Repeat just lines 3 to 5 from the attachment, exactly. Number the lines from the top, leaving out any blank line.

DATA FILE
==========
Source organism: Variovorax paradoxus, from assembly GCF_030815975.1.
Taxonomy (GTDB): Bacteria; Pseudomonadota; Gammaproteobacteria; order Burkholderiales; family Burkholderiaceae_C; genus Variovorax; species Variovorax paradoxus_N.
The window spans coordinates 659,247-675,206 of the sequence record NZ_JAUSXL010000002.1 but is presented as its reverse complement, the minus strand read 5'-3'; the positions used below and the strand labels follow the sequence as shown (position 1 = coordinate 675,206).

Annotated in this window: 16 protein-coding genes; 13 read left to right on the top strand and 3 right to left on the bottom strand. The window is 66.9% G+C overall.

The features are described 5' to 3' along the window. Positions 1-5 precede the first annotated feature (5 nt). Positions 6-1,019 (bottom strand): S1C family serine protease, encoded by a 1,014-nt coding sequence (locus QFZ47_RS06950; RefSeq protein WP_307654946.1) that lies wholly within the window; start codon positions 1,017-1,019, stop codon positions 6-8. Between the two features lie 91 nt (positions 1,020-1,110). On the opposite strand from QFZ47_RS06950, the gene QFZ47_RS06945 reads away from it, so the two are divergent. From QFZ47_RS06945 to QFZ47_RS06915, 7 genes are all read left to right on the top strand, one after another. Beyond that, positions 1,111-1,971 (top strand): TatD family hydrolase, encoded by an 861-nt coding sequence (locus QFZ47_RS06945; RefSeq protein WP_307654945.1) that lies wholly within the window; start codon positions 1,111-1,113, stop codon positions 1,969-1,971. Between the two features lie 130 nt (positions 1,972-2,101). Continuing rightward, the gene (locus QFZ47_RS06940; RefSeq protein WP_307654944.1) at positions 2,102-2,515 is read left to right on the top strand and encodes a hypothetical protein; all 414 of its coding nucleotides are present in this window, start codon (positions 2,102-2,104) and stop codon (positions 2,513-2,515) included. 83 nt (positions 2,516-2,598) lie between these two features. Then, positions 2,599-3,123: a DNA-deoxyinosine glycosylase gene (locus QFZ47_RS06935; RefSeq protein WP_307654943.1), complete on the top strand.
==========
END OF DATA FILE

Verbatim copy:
The window spans coordinates 659,247-675,206 of the sequence record NZ_JAUSXL010000002.1 but is presented as its reverse complement, the minus strand read 5'-3'; the positions used below and the strand labels follow the sequence as shown (position 1 = coordinate 675,206).

Annotated in this window: 16 protein-coding genes; 13 read left to right on the top strand and 3 right to left on the bottom strand. The window is 66.9% G+C overall.

The features are described 5' to 3' along the window. Positions 1-5 precede the first annotated feature (5 nt). Positions 6-1,019 (bottom strand): S1C family serine protease, encoded by a 1,014-nt coding sequence (locus QFZ47_RS06950; RefSeq protein WP_307654946.1) that lies wholly within the window; start codon positions 1,017-1,019, stop codon positions 6-8. Between the two features lie 91 nt (positions 1,020-1,110). On the opposite strand from QFZ47_RS06950, the gene QFZ47_RS06945 reads away from it, so the two are divergent. From QFZ47_RS06945 to QFZ47_RS06915, 7 genes are all read left to right on the top strand, one after another. Beyond that, positions 1,111-1,971 (top strand): TatD family hydrolase, encoded by an 861-nt coding sequence (locus QFZ47_RS06945; RefSeq protein WP_307654945.1) that lies wholly within the window; start codon positions 1,111-1,113, stop codon positions 1,969-1,971. Between the two features lie 130 nt (positions 1,972-2,101). Continuing rightward, the gene (locus QFZ47_RS06940; RefSeq protein WP_307654944.1) at positions 2,102-2,515 is read left to right on the top strand and encodes a hypothetical protein; all 414 of its coding nucleotides are present in this window, start codon (positions 2,102-2,104) and stop codon (positions 2,513-2,515) included. 83 nt (positions 2,516-2,598) lie between these two features. Then, positions 2,599-3,123: a DNA-deoxyinosine glycosylase gene (locus QFZ47_RS06935; RefSeq protein WP_307654943.1), complete on the top strand.